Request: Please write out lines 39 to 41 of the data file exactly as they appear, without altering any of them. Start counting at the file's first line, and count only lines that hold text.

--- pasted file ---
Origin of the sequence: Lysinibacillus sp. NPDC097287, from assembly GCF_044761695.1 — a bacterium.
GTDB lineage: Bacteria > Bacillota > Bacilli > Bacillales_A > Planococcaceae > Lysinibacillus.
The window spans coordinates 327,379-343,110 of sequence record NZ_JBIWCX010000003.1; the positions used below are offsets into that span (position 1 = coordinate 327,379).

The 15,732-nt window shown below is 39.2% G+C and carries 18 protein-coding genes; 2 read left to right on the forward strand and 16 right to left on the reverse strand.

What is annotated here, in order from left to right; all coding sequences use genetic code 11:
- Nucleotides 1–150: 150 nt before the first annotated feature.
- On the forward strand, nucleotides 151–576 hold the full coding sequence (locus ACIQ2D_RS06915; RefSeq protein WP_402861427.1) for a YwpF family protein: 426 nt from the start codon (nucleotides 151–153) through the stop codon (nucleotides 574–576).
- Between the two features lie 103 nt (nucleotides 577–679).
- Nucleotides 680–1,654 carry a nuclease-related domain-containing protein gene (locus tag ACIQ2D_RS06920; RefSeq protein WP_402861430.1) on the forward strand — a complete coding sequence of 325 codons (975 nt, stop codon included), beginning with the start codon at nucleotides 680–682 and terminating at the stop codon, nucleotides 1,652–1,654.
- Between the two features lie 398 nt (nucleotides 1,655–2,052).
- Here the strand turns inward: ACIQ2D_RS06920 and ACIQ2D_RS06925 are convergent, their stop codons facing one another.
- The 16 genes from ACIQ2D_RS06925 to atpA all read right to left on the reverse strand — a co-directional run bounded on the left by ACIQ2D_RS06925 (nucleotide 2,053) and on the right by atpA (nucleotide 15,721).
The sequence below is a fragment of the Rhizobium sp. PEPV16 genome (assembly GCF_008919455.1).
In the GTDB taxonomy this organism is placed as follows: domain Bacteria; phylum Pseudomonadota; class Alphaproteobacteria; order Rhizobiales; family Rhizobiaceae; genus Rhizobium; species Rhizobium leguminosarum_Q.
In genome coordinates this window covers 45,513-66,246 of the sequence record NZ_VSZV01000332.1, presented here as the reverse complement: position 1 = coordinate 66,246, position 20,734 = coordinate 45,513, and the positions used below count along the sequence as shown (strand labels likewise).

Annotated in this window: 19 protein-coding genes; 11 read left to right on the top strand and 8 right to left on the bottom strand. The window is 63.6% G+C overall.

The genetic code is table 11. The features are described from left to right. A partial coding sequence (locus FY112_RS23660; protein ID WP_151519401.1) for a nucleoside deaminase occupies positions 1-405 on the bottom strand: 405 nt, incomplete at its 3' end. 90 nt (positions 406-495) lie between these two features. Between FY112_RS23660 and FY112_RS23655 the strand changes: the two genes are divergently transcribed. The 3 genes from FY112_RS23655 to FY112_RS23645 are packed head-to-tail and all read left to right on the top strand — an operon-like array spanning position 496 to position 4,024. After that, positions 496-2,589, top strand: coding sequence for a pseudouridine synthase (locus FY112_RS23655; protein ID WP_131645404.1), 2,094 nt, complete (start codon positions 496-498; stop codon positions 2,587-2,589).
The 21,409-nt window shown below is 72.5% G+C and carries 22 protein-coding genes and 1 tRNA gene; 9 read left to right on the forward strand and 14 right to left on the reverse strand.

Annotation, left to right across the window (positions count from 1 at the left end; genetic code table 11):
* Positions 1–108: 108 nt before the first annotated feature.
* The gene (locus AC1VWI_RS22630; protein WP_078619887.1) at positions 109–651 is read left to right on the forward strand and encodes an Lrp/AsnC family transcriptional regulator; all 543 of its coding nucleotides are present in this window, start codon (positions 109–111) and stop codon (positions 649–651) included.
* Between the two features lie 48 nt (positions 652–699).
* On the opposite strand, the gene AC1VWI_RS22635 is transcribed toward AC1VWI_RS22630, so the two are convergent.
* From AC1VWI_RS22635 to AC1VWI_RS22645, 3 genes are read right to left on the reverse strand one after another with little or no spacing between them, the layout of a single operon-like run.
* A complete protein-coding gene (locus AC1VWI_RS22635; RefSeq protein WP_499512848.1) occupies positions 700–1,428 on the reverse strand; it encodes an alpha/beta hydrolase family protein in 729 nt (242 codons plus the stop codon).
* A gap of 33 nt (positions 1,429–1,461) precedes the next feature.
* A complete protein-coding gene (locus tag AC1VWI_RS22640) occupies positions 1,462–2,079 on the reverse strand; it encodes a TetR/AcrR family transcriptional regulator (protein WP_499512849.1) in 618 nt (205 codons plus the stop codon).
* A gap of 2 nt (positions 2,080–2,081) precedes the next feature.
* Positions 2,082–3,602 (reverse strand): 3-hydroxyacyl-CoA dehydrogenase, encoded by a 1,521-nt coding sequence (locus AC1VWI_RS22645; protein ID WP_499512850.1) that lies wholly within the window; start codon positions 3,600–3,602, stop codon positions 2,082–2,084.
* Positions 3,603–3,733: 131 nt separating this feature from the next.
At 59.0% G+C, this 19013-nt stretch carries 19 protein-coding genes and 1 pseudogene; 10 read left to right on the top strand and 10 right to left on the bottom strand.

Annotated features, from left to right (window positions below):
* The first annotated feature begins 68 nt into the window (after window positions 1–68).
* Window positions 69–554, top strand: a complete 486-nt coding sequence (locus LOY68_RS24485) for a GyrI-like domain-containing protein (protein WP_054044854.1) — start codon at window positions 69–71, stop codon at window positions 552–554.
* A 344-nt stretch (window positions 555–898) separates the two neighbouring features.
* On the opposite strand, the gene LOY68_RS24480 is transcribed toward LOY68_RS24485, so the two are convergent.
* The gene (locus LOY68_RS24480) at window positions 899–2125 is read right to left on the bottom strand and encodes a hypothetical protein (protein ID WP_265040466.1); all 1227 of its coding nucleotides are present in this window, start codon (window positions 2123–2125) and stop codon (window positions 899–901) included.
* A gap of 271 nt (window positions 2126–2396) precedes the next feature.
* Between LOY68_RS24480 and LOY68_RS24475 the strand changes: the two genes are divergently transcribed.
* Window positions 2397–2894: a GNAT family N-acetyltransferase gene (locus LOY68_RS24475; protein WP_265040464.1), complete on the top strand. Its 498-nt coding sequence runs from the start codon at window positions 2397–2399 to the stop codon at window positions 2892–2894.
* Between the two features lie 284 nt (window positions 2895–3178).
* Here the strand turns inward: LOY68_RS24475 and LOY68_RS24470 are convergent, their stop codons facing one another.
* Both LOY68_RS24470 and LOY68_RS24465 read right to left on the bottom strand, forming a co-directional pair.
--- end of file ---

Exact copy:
* Between LOY68_RS24480 and LOY68_RS24475 the strand changes: the two genes are divergently transcribed.
* Window positions 2397–2894: a GNAT family N-acetyltransferase gene (locus LOY68_RS24475; protein WP_265040464.1), complete on the top strand. Its 498-nt coding sequence runs from the start codon at window positions 2397–2399 to the stop codon at window positions 2892–2894.
* Between the two features lie 284 nt (window positions 2895–3178).